Any words of advice/sharing of experience on this?
I think it really depends on the purpose of the presentation, but the following points I feel are common no matter what the presentation is:
1) Good eye contact with the whole audience
2) Know you presentation well, no reading from scripts of slides (its boring to watch)
3) Understanding who you are presenting too (age, background, etc) and adjust the style accordingly i.e. presenting a subject to kids would be different to adults.
4) All presentations should have a beginning, middle and end. (tell them what you are going to tell them, tell them and then tell them what you told them... I am sure you have heard that one before)
5) Dress appropriately
6) Allow time for questions
7) Avoid sending out props during a presentation, it is distracting for all
8) Humour is good, but not making a joke of someone else's expense or work
10) Using hands to emphasise important points (avoid being static), i.e. look at politicians present,
11) At the same time avoid pacing up and down, or slanting on one leg (it looks like you can't be bothered to be there)
I hope this helps :-)
I am just going into the second year of my Phd and to be honest, I feel this year is going to be especially important to work well with my supervisor, who is a really good person and I get on well with him. Can anyone offer suggestions as to what made a good student/supervisor relationship to maximise the outcome of the PhD. This way I can try to implement some of your ideas this year. Thanks.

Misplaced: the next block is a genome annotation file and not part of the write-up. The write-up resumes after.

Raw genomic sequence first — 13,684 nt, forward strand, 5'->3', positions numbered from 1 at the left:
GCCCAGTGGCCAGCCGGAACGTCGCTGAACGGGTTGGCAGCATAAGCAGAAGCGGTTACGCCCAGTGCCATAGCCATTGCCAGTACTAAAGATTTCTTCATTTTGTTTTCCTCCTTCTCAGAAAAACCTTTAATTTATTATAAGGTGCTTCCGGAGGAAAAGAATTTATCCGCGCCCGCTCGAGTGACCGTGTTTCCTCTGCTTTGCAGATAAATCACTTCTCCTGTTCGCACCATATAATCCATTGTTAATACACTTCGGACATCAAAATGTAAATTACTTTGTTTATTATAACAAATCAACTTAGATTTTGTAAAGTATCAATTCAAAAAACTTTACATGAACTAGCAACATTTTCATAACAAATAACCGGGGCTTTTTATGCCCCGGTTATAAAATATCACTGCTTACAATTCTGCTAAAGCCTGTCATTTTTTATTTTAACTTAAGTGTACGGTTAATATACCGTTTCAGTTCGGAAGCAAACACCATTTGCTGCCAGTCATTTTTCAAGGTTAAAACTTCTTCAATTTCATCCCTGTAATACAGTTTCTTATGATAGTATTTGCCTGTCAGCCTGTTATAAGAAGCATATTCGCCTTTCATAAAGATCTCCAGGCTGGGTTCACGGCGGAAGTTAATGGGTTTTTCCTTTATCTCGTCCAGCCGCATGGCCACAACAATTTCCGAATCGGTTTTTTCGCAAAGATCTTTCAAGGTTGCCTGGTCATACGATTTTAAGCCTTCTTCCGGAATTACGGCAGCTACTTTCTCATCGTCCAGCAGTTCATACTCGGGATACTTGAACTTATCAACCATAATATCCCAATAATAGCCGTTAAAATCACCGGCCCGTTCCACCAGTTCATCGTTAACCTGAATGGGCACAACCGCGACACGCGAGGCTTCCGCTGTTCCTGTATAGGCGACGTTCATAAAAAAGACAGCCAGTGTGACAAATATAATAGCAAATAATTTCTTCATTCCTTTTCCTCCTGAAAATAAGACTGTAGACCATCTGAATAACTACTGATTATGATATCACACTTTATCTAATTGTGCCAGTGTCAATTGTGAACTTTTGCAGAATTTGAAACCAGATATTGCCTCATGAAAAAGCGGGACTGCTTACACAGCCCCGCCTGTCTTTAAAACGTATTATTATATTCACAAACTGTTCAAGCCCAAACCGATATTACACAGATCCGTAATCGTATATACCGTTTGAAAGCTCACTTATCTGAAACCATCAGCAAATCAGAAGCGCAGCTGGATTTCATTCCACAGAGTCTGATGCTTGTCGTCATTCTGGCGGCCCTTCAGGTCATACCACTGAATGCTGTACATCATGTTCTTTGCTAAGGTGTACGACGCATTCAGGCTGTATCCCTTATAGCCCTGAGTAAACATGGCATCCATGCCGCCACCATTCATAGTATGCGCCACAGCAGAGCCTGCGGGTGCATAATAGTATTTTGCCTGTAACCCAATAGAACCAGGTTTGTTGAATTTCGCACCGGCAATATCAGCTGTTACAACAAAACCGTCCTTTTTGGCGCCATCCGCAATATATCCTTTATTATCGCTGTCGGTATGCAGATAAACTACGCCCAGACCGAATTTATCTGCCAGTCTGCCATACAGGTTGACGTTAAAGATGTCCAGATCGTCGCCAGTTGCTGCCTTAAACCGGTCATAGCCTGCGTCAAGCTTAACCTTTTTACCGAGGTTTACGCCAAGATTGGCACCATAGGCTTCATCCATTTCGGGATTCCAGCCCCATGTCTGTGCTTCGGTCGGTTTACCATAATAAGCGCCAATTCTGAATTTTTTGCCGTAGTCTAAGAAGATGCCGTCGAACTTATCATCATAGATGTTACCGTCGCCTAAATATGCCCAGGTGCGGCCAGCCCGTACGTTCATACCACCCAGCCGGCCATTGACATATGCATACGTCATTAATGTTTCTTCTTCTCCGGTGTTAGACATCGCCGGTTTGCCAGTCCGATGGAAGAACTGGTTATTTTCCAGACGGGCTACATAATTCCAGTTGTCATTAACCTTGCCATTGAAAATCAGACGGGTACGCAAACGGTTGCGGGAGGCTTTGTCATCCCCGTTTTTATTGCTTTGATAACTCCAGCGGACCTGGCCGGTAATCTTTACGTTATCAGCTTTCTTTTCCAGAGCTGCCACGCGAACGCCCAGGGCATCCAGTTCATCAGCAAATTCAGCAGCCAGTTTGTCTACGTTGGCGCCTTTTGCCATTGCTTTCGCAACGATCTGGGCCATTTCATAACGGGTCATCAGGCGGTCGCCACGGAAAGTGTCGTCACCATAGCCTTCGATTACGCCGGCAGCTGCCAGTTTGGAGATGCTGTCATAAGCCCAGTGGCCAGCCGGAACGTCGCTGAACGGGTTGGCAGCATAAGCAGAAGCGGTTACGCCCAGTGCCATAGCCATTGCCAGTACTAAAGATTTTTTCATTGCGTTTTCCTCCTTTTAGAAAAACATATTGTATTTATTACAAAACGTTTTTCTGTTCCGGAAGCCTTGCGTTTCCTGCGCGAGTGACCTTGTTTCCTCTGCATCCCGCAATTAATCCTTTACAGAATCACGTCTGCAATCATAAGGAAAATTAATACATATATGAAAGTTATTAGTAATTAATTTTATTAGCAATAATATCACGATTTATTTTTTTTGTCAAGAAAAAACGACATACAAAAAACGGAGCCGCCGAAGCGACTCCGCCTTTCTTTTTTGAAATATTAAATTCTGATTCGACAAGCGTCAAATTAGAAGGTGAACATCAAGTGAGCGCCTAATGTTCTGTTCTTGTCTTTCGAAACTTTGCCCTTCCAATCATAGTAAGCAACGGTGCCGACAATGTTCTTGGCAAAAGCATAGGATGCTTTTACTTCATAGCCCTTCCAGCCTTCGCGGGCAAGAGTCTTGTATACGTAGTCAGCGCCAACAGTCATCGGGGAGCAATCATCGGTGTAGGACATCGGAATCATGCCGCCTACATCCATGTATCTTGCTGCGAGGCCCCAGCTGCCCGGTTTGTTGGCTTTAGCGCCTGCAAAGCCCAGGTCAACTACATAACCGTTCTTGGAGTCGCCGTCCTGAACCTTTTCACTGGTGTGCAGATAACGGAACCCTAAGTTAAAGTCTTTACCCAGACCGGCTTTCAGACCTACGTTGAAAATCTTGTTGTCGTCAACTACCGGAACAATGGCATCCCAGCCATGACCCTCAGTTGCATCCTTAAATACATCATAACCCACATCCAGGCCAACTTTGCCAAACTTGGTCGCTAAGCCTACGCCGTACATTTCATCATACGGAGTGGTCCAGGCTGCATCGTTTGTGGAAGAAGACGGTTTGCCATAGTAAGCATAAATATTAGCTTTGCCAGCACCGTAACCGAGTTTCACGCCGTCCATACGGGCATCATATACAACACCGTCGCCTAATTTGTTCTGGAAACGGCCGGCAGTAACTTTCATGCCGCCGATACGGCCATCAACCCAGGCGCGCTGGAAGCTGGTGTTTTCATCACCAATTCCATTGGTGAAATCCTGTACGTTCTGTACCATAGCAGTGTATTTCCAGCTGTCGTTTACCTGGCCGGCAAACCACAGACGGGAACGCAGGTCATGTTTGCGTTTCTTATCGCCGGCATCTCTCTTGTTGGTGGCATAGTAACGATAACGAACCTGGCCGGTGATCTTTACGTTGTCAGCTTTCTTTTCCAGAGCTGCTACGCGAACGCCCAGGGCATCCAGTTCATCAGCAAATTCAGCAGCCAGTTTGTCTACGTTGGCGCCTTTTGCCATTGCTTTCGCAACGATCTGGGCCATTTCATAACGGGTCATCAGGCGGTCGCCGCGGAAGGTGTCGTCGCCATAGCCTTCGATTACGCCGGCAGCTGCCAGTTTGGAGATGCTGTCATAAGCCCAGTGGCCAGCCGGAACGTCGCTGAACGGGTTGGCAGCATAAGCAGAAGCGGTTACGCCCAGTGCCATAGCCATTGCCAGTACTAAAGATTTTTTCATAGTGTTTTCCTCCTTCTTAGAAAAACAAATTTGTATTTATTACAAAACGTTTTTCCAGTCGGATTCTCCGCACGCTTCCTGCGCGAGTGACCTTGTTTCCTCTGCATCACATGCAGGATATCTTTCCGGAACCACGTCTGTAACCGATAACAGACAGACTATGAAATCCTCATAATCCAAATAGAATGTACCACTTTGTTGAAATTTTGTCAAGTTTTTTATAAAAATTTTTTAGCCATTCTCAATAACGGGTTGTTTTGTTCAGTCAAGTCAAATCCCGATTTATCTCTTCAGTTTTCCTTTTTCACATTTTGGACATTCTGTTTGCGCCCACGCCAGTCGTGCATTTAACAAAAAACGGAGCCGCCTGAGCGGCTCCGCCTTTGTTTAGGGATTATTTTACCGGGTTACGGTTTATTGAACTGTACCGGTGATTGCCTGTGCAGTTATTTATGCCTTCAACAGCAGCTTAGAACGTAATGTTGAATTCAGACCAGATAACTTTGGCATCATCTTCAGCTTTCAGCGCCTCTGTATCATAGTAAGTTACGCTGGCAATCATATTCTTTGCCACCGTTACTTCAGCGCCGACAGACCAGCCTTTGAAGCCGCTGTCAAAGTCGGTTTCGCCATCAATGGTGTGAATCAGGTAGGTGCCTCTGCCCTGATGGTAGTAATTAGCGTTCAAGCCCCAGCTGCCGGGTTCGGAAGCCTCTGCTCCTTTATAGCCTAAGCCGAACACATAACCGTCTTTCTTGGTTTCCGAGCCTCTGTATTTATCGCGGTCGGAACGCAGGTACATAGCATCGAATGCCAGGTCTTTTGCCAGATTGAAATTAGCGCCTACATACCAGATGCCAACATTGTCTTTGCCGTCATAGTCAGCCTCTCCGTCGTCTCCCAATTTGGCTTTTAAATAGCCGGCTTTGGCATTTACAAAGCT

Hi everyone, I hope you are all coping well and progressing with you research...
I am starting my second year, but feel like I have hit a brick wall already. I am trying to find ways to progress but seem to struggling at the moment, experts in the field have told me that there is not much more to be done on my topic which makes me feel demotivated (considering I feel I am quite a self motivated person. I need to make progress and feel pressured (personally as my supervisor does not put much pressure on me). I feel like I struggle with even simple things, and can't seem to get the help I need to solve them, I post on so many forums to help me, but nobody responds. I feel alone in my research (which I have felt for a lot of my first year anyway). Any advice or words of encouragement would be much appreciated.
I have a over 100 engineering papers to review. I have most of the papers printed. Does anyone have any advice on reporting on the papers (I feel comfortable actually reading and making notes on the paper i.e. positives, negatives, question marks, etc).
I wanted to write up a lit review for this as part of my thesis, but I also need to present a summary of the this to a number of academics/company. Any advice on how to do this efficiently and to get the most of it? Thanks everyone. I look forward to you response.
Hi Everyone, Thank-you very much for your responses, I feel like there are others who understand this and feel similar feelings. Especially those who have had industrial/company experience and come back into academia. Thanks again and all the best everyone.